Railway profits don’t impress unhappy customers

A lack of competition is good for shareholders but not shippers

grain railway cars

Robust financial results posted by CN and CP for the first quarter of 2014 aren’t winning applause from customers who have suffered a winter of unpredictable freight service.

“CN and CP already have the vast majority of the business in Western Canada, and they are focused on reducing costs to improve their operating ratios,” says Wade Sobkowich, executive director of the Western Grain Elevators Association. “This manifests itself as worse service for their customers.”

The railways are preoccupied by creating value for shareholders through streamlining their operations, “but this does not necessarily translate to an efficient system for railway customers,” he added.

CP posted its “best first-quarter financial results in company history” with a 16 per cent rise in net income to more than $217 million, said CEO Hunter Harrison.

CN’s net income was $623 million for the first quarter of 2014 compared with net income of $555 million for the same period last year, said CEO Claude Mongeau.

The performance drew fawning praise from stock market analysts, but Sobkowich said it comes at the expense of captive shippers.

“Unlike the railways’ customers, shareholders can come and go, an activity which, in part, drives share values. Therefore, the railways are focused on shareholder returns above all else, including customer service.

“What we are experiencing amounts to a transfer of wealth from railway customers to railway shareholders,” he added. “Competition is absent, and the legislation is inadequate to provide the proper disciplines for decent rail capacity and service for shippers in all industries, primarily those that are captive to rail.”

A massive and late Prairie crop last year combined with a long and harsh winter to create a mammoth backlog in rail shipments that could cost farmers more than $7 billion in lost sales and lower prices, grain companies say. Other sectors haven’t calculated the financial damage.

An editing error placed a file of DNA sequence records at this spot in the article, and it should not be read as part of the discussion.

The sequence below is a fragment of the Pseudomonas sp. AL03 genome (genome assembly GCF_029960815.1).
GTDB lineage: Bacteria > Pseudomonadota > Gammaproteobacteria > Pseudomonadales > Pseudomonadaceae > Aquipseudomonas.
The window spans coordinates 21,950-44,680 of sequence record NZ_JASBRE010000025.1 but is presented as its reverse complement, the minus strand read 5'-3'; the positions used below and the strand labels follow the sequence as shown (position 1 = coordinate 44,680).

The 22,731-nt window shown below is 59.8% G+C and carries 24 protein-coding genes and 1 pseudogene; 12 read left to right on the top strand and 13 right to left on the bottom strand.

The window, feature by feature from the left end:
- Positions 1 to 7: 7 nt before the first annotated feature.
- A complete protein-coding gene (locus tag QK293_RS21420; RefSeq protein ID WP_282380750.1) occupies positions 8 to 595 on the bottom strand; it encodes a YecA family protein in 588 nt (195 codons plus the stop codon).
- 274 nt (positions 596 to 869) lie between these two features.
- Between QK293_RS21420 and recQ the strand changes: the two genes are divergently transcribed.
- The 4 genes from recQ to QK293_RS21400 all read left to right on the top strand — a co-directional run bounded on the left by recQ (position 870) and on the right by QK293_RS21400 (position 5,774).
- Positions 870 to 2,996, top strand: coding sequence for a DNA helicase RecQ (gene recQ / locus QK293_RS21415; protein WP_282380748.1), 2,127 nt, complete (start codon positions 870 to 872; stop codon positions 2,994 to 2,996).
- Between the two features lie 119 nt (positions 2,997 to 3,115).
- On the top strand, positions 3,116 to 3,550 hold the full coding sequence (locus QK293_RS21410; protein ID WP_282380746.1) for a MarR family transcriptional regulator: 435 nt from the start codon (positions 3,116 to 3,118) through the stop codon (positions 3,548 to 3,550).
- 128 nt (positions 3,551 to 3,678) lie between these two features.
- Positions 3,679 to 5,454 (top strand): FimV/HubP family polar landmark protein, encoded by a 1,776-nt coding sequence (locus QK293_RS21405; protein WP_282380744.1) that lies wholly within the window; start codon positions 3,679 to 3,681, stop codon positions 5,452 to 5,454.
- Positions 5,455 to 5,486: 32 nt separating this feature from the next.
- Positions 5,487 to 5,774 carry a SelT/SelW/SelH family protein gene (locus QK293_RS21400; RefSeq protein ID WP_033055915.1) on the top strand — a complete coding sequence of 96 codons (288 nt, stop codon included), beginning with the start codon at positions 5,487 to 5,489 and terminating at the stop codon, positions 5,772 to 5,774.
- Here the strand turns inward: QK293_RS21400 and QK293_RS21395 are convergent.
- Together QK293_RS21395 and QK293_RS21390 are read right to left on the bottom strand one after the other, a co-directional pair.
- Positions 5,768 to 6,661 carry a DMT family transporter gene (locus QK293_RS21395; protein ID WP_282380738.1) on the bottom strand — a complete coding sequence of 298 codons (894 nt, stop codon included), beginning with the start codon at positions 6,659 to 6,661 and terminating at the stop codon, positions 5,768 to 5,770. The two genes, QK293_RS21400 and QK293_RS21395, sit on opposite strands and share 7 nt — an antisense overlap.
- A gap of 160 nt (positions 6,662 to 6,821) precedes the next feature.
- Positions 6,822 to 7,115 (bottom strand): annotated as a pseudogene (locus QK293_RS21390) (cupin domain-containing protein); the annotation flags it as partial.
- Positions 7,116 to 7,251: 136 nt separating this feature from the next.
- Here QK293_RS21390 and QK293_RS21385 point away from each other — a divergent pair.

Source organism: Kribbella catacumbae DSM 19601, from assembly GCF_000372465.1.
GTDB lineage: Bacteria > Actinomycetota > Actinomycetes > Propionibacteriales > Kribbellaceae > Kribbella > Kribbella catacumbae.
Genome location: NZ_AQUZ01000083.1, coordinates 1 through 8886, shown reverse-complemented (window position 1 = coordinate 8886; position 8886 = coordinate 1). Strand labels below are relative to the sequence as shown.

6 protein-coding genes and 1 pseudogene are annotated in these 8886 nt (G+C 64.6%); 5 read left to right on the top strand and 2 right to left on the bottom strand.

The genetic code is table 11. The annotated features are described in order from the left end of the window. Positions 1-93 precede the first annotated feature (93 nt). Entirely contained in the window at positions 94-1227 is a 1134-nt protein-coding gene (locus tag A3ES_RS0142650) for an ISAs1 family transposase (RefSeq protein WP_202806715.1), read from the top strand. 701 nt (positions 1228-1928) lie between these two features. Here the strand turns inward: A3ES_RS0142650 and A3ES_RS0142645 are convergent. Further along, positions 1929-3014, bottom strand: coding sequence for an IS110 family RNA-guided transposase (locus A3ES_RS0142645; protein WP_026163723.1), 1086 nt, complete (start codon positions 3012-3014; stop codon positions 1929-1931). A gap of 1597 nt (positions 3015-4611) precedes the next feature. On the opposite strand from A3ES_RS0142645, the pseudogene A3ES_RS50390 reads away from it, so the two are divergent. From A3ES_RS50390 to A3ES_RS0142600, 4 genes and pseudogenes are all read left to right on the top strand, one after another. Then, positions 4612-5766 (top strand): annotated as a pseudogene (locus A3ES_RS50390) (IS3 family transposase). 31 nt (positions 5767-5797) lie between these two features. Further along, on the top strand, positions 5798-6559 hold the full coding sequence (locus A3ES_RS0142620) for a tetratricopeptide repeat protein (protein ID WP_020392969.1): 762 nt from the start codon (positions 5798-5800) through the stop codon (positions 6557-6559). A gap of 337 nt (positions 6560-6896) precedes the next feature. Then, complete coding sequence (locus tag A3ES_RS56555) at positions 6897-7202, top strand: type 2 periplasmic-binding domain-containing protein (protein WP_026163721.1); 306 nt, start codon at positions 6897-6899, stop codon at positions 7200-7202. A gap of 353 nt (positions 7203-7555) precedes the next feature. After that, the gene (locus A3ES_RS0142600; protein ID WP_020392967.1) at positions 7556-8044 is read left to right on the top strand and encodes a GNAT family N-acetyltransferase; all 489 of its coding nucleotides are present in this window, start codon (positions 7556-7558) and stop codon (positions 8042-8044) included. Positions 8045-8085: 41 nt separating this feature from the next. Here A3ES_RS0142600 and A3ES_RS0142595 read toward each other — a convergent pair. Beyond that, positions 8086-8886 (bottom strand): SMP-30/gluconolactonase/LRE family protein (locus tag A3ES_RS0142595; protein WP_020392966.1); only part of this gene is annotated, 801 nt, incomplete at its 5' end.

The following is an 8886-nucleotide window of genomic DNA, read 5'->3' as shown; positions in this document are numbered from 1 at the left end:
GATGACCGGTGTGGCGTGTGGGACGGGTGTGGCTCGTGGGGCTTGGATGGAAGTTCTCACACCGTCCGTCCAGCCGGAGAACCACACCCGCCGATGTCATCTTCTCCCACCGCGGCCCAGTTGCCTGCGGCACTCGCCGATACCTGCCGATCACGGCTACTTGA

After months of complaints about poor rail service from grain farmers and companies as well as other western commodity shippers, the government issued a cabinet order in early March ordering the railways to ramp up grain shipments to 500,000 tonnes a week by mid-April or face $100,000 a day fines. To date, the railways have met the targets.

The government has also brought in C-30, the Fair Rail for Grain Farmers Act, which would enable the Canadian Transportation Agency to order the railways to compensate any shipper for losses resulting from a carrier’s failure to live up to the terms of a transportation contract. The government rejected four Liberal and nine NDP amendments to increased fines and subject the railways to more competition.

While the arrival of warmer weather has improved grain transportation, there remains a shortfall of 68,000 rail cars, Sobkowich said. “We are still not seeing enough capacity for shipping to the United States or Eastern Canada, and we are still having difficulty getting trains spotted at locations of our choosing — i.e. where the product is for a particular vessel.”

Harrison didn’t mention his company’s unhappy customers when he bragged “CP delivered solid results in a period that was severely impacted by extraordinary cold and severe winter weather conditions. Despite a slow start to the year and the reduced capacity that limited our ability to meet strong customer demand, we still have the utmost confidence in our ability to achieve our financial targets for 2014.”

CN’s Mongeau at least acknowledged the weather had “reduced our capacity to serve our customers.” With spring at hand, “CN’s recovery is now well underway, with key safety, operating and service metrics returning to pre-winter levels.”

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